Last October, I sat in the assembly room of Friends Meeting of Washington (D.C.) watching a powerful documentary called Objector. It told the story of Atalya Ben-Abba, a 19-year-old Israeli who spent 110 days in prison for refusing to be conscripted into the Israeli military. After learning about her nation’s ongoing policies of dispossession, occupation, and discrimination against the Palestinian people, Atalya decided she had a moral duty to resist.
What struck me watching this film is that the demands of justice are rarely obvious, and that it is a remarkable spiritual achievement when people break from their society’s intense, well-organized socialization that justifies injustice—and then engage in noncooperation. Quakers struggled for over 100 years before they could say in one voice that slavery was a sinful violation of our faith—and then only 10 percent of the Quakers in the United States actually engaged in a boycott of slave-made goods.
Atalya, however, made her moral journey to noncooperation after just a couple years of getting to know Palestinians and visiting the Occupied Territories to see the realities hidden from most members of mainstream Israeli (and U.S.) society. Happily, while an unusual young woman, Atalya is not alone. Indeed, sitting in front of me during the film was Carolyn Karcher, a longtime member of Jewish Voice for Peace and the editor of a remarkable new anthology entitled Reclaiming Judaism from Zionism: Stories of Personal Transformation.
In this inspiring book, Karcher shares the stories of 40 Israeli and U.S. rabbis, scholars, and activists, almost all of whom were raised to embrace the ethno-nationalist ideology of Zionism and ignore or justify Israel’s oppression of the Palestinian people. Yet, as Karcher says in her introduction, the book’s contributors “tell a wide range of stories about the roads they have traveled from a Zionist worldview to activism in solidarity with Palestinians and Israelis striving to build an inclusive society founded on justice, equality, and peaceful coexistence.” These stories include rabbinic voices, stories of transforming engagements with Palestinians in the Occupied Territories, student experiences fighting the good fight on U.S. college campuses, and many progressive Jews who struggled to come to the conclusion that Zionism’s apartheid-like policies violate the best ethical values of the prophetic Jewish tradition they still treasure.
One of Karcher’s main goals is “to introduce readers to the large and growing community of Jewish activists encompassed within such organizations as Jewish Voice for Peace, IfNotNow, Open Hillel, the U.S. Campaign for Palestinian Rights, and Students for Justice in Palestine.” One essay by Seth Morrison, entitled “From AIPAC to JVP: My Evolution on Zionism and Israel,” is emblematic of this increasingly common shift toward organizing for social justice in Israel–Palestine. AIPAC, of course, is the hardline Zionist group American Israel Public Affairs Committee, which Morrison supported with both donations and his volunteer time during his strident pro-Zionist phase. This was a time, he admits, that he held no moral concern for Palestinians.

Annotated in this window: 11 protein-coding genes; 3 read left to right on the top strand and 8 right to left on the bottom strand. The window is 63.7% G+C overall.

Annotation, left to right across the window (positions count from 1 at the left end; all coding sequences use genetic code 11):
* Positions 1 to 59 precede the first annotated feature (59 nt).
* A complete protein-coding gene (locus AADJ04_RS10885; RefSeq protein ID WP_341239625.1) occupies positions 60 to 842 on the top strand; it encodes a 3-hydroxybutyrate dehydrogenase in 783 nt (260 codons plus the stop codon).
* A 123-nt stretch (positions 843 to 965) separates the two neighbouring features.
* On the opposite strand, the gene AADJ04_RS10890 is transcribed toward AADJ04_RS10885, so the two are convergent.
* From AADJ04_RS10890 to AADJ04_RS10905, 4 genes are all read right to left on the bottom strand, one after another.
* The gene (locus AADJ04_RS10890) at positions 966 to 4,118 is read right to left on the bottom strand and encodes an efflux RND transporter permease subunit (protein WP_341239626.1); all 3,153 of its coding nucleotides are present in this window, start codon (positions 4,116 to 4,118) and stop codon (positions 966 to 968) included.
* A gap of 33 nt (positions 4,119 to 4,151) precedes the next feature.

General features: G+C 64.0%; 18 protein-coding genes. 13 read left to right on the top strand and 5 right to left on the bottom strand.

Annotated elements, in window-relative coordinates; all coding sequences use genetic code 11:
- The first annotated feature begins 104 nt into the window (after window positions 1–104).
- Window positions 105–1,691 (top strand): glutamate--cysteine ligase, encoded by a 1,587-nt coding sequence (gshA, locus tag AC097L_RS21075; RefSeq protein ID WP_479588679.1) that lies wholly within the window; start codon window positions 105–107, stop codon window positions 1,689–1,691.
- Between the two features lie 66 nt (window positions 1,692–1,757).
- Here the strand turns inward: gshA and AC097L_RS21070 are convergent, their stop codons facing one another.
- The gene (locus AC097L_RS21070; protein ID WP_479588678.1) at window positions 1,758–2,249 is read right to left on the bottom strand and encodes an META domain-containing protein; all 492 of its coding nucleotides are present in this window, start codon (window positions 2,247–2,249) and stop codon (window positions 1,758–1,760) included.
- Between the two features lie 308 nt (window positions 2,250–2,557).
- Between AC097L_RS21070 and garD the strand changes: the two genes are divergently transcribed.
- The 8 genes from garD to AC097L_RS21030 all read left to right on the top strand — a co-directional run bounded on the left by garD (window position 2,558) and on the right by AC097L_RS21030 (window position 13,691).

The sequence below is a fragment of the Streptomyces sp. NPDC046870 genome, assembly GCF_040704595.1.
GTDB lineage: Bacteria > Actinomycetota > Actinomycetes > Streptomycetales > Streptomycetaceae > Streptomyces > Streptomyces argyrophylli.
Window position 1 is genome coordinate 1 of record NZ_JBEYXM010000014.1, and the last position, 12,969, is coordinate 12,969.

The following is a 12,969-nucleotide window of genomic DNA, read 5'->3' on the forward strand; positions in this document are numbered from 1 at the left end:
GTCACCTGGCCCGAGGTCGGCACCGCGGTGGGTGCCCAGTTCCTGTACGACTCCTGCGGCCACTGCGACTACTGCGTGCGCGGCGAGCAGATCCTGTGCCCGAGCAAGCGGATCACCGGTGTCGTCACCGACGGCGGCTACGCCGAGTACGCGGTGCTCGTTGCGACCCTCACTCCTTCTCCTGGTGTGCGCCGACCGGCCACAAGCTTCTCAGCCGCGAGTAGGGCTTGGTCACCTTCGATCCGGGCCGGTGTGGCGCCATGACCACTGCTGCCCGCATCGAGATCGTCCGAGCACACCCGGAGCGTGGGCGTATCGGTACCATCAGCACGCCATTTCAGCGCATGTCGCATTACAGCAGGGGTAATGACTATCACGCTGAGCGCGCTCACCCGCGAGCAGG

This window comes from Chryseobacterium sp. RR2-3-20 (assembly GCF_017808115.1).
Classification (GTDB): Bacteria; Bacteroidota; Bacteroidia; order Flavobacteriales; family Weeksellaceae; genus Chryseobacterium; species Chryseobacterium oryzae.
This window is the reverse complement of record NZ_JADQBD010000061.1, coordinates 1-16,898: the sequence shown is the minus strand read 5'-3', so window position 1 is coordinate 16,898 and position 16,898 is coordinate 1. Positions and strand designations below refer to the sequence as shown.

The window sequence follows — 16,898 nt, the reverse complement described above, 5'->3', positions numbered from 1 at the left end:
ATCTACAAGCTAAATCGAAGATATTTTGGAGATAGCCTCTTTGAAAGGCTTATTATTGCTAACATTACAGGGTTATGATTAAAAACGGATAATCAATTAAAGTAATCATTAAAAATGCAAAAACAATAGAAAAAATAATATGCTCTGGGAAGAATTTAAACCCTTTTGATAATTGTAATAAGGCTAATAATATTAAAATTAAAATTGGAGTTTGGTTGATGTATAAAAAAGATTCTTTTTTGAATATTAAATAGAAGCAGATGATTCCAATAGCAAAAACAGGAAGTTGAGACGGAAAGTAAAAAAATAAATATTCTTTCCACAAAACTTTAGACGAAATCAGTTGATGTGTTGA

As Morrison met more progressive Jews who cared about the oppression of Palestinians, he began to shift his allegiance. His next step was to resign his membership in AIPAC and join J Street, a more liberal Zionist organization where he says he “finally had a political home where I could support Israel, but oppose the occupation and speak truthfully about the oppression of Palestinians.”
The next stage in Morrison’s journey was noticing that a “small but growing number” of his friends “supported Jewish Voice for Peace and the Palestinian call for boycotts, divestment and sanctions against Israel.” As he puts it, “I had some important debates with them.” However, as he learned more, and thought about their arguments, he became increasingly convinced that the State of Israel “was totally addicted to occupation” and would need a nonviolent international intervention like the BDS movement in order to move toward “peace, democracy, and coexistence between peoples.”
Many of the stories in this collection are less linear than Morrison’s and reveal more ambivalence, reflective zigzags, and internal and external resistance to giving up their early socialization. Yet the authors all now walk the path of human rights activism inspired by the values of justice, solidarity, and equality held sacred in the prophetic Jewish tradition. These very personal stories inspire compassion, moral reflection, and, yes, courageous action. Such stories nourish the soul and are worth reading whether or not you are Jewish.